- After discussing these solutions, the coral can be returned from the warm “ocean bowl” to the original cooler bowl or tank, and the coral color will return. This emphasizes the point that it is not too late to act.
What can kids do?
Kids can increase their impact by joining with other kids on Walk & Roll to School Days, or joining a regularly scheduled “Walking School Bus”. Visit the Safe Routes Partnerships website to find examples for your region.
With their caregivers they can learn how much of their home’s electricity comes from clean energy sources (like wind and solar). If you live in San Francisco, check out CleanPowerSF.
They may be able to check out a Watt-Meter from a public library and learn which devices use the most electricity in their home or school. In San Francisco, this program is known as What's Your Watt.
Kids can talk with teachers, caregivers and friends about ways to reduce the excess carbon dioxide we are putting into our air!
Can’t plants take care of the CO2?
People are releasing CO2 at levels far higher than the regular levels produced by any natural processes involving plants, animals, air, or water. While regular levels of CO2 stay constant over hundreds of thousands of years, rampant CO2 builds up through our burning of fossil fuels, like coal, oil and natural gas. We call this rampant CO2 because there is too much of it and it is out of control. It builds up too quickly for natural processes to balance it out. This rampant CO2 acts as though it is thickening a heat-trapping blanket around our Earth, causing our planet and our oceans to get warmer.
Is the bleached coral dead?
The bleached coral isn’t dead, but it is sick and hungry and if conditions don’t change, the coral can die. Fortunately, we know that by collectively acting to reduce rampant CO2 emission that comes from the burning of fossil fuels, we can actively reduce the risk to coral reefs, and safeguard the entire interconnected ocean system that supports people and ecosystems around our Earth.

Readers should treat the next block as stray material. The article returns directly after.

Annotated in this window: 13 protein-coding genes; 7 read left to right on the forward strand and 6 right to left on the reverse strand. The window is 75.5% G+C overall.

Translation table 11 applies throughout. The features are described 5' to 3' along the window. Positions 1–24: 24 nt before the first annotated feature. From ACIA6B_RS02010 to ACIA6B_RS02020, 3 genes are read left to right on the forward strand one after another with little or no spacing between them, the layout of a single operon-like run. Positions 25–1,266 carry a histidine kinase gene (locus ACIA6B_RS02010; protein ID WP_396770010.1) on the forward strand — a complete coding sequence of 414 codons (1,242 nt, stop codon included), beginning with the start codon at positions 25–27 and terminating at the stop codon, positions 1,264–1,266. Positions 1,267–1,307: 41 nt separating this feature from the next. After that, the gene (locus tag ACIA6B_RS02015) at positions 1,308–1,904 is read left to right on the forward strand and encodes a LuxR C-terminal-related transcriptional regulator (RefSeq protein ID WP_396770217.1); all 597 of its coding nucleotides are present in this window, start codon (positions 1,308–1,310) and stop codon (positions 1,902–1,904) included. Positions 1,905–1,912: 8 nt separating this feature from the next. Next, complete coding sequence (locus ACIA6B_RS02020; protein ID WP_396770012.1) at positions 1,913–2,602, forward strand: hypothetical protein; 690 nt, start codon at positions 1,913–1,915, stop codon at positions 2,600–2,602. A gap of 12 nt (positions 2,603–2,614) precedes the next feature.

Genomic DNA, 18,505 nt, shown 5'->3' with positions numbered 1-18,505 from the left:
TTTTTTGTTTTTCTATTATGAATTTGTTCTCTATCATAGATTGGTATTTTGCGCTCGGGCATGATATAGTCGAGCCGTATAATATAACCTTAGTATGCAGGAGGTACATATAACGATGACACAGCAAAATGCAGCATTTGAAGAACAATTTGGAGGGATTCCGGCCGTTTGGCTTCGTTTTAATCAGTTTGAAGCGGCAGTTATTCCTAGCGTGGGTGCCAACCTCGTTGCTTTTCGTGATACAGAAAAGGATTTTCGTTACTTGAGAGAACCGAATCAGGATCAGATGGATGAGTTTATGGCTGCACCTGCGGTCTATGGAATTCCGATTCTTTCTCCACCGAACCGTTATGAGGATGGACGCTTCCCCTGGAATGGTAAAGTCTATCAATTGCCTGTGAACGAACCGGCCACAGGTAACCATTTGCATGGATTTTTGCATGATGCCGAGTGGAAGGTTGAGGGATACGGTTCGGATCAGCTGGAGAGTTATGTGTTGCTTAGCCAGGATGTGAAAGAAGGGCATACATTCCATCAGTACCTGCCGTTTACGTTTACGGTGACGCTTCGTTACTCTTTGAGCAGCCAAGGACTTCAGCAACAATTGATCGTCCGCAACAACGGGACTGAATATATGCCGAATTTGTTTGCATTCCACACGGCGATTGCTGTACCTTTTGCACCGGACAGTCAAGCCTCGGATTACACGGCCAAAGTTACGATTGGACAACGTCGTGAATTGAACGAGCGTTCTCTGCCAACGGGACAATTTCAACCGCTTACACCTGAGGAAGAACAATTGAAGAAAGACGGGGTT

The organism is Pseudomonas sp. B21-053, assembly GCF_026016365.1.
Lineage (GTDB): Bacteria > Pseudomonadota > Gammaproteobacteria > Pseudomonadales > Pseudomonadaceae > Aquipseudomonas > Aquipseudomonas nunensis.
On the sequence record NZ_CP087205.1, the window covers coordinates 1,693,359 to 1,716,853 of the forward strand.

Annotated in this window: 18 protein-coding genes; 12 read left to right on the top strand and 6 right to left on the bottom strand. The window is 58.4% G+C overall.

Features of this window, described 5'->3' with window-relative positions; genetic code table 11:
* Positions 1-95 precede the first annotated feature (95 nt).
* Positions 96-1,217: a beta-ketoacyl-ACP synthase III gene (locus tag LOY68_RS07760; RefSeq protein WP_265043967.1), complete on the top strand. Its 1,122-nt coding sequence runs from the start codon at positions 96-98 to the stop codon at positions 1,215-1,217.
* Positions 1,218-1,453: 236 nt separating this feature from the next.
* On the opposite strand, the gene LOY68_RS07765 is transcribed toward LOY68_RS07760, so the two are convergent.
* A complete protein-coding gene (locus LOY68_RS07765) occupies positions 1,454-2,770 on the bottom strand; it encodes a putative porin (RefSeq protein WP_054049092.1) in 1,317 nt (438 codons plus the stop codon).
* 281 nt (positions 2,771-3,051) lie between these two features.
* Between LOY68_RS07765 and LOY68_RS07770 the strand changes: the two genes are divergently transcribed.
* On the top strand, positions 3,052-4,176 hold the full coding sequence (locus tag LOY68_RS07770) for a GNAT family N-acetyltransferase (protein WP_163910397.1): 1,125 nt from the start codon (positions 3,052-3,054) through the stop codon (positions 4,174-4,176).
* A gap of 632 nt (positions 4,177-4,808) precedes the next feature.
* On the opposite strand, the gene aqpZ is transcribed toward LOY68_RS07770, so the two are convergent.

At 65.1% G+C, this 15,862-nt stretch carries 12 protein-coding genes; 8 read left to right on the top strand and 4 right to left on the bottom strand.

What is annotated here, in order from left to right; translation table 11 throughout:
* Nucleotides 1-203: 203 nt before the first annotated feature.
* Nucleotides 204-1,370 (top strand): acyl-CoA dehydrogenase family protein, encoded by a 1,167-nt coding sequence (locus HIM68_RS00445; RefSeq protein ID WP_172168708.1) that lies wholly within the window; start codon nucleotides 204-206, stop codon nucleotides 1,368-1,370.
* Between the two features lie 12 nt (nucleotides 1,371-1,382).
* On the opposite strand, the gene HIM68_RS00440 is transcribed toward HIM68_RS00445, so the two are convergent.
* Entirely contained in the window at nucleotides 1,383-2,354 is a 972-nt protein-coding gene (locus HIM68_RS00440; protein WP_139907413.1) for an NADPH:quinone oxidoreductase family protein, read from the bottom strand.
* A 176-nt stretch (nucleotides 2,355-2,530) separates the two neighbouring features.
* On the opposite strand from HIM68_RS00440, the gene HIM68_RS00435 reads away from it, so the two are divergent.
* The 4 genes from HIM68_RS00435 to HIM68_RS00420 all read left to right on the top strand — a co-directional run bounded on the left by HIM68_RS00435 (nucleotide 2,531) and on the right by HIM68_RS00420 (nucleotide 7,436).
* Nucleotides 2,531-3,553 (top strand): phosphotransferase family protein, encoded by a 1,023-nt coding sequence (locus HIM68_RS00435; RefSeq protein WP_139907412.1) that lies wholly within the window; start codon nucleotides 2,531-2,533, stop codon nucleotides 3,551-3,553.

What can we do to help?
The key to getting the climate system back to functioning the way it should is to get away from fossil fuels for energy. This means moving towards clean energy sources, such as wind and solar. These sources don’t add to that heat-trapping blanket effect! Here in California, as a state, we are moving in a stepwise manner towards having our energy sector produce at least a third of our electricity from sources other than fossil fuels. We are proud that the city of San Francisco is also a leader in reducing the use of fossil fuels. Thanks to an environmentally engaged community, the city launched CleanPowerSF, which now provides 48% clean energy to all San Francisco homes, with the option of upgrading to 100% renewable energy! Many other California cities offer similar choices. We can support this in our own communities by staying informed of the options available to us, and by choosing clean energy when available. As we talk about it with each other, with landlords, and with civic leaders, we will make it clear that we expect clean energy delivered to our homes! By changing how we get our energy, we can protect ecosystems near and far, including our amazing coral reefs!